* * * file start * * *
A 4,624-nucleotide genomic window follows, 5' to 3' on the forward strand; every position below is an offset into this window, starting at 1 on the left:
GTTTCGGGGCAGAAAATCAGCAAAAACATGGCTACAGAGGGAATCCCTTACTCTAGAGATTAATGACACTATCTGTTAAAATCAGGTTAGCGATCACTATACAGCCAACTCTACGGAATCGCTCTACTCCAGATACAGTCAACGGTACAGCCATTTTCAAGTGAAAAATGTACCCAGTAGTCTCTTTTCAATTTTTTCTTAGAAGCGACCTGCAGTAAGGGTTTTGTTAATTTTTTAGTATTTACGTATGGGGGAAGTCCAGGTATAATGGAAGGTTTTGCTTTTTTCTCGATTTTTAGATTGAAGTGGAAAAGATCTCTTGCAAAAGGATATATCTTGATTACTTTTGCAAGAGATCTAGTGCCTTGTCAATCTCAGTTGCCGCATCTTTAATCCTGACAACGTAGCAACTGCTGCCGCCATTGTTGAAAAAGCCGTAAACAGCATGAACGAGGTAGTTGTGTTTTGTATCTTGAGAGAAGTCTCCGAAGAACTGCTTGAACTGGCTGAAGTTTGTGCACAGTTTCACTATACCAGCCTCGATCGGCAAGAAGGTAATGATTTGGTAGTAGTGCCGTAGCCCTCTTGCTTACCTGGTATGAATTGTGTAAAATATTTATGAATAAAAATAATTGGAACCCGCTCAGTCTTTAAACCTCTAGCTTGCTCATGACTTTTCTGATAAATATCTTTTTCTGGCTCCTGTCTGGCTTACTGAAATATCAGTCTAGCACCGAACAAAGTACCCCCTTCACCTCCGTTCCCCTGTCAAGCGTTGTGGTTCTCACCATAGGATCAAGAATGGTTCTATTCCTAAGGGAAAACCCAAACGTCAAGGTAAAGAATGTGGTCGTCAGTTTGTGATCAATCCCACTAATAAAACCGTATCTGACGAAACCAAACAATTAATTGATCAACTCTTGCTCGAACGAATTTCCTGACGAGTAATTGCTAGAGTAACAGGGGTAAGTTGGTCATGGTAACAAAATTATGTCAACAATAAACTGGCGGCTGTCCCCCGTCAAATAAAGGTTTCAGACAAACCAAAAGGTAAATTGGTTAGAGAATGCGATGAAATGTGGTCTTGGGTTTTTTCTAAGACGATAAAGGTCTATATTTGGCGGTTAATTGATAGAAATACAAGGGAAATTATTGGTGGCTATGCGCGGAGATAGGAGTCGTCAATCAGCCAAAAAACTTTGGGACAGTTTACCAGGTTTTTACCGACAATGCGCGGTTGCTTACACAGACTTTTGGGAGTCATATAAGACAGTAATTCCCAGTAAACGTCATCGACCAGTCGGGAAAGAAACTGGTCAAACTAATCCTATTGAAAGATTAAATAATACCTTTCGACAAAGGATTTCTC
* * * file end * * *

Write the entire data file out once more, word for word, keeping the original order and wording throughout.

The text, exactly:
A 4,624-nucleotide genomic window follows, 5' to 3' on the forward strand; every position below is an offset into this window, starting at 1 on the left:
GTTTCGGGGCAGAAAATCAGCAAAAACATGGCTACAGAGGGAATCCCTTACTCTAGAGATTAATGACACTATCTGTTAAAATCAGGTTAGCGATCACTATACAGCCAACTCTACGGAATCGCTCTACTCCAGATACAGTCAACGGTACAGCCATTTTCAAGTGAAAAATGTACCCAGTAGTCTCTTTTCAATTTTTTCTTAGAAGCGACCTGCAGTAAGGGTTTTGTTAATTTTTTAGTATTTACGTATGGGGGAAGTCCAGGTATAATGGAAGGTTTTGCTTTTTTCTCGATTTTTAGATTGAAGTGGAAAAGATCTCTTGCAAAAGGATATATCTTGATTACTTTTGCAAGAGATCTAGTGCCTTGTCAATCTCAGTTGCCGCATCTTTAATCCTGACAACGTAGCAACTGCTGCCGCCATTGTTGAAAAAGCCGTAAACAGCATGAACGAGGTAGTTGTGTTTTGTATCTTGAGAGAAGTCTCCGAAGAACTGCTTGAACTGGCTGAAGTTTGTGCACAGTTTCACTATACCAGCCTCGATCGGCAAGAAGGTAATGATTTGGTAGTAGTGCCGTAGCCCTCTTGCTTACCTGGTATGAATTGTGTAAAATATTTATGAATAAAAATAATTGGAACCCGCTCAGTCTTTAAACCTCTAGCTTGCTCATGACTTTTCTGATAAATATCTTTTTCTGGCTCCTGTCTGGCTTACTGAAATATCAGTCTAGCACCGAACAAAGTACCCCCTTCACCTCCGTTCCCCTGTCAAGCGTTGTGGTTCTCACCATAGGATCAAGAATGGTTCTATTCCTAAGGGAAAACCCAAACGTCAAGGTAAAGAATGTGGTCGTCAGTTTGTGATCAATCCCACTAATAAAACCGTATCTGACGAAACCAAACAATTAATTGATCAACTCTTGCTCGAACGAATTTCCTGACGAGTAATTGCTAGAGTAACAGGGGTAAGTTGGTCATGGTAACAAAATTATGTCAACAATAAACTGGCGGCTGTCCCCCGTCAAATAAAGGTTTCAGACAAACCAAAAGGTAAATTGGTTAGAGAATGCGATGAAATGTGGTCTTGGGTTTTTTCTAAGACGATAAAGGTCTATATTTGGCGGTTAATTGATAGAAATACAAGGGAAATTATTGGTGGCTATGCGCGGAGATAGGAGTCGTCAATCAGCCAAAAAACTTTGGGACAGTTTACCAGGTTTTTACCGACAATGCGCGGTTGCTTACACAGACTTTTGGGAGTCATATAAGACAGTAATTCCCAGTAAACGTCATCGACCAGTCGGGAAAGAAACTGGTCAAACTAATCCTATTGAAAGATTAAATAATACCTTTCGACAAAGGATTTCTC